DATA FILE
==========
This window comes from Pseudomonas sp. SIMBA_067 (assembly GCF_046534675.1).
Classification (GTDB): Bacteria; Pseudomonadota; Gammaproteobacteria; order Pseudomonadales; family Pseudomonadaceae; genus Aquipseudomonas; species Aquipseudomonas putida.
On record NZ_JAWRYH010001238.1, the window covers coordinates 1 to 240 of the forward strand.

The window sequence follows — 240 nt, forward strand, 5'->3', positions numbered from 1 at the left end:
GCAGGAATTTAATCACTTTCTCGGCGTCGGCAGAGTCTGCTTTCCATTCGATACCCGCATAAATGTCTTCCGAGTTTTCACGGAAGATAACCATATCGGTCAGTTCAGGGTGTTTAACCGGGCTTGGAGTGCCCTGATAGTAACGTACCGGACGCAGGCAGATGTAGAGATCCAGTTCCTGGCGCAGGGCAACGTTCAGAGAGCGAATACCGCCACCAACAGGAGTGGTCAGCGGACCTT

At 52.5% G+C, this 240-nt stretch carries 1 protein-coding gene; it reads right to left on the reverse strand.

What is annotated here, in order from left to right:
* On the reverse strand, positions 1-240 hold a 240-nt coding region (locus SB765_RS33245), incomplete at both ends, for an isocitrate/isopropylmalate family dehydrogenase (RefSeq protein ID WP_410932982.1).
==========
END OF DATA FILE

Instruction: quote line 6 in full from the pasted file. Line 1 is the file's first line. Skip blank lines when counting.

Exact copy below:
At 52.5% G+C, this 240-nt stretch carries 1 protein-coding gene; it reads right to left on the reverse strand.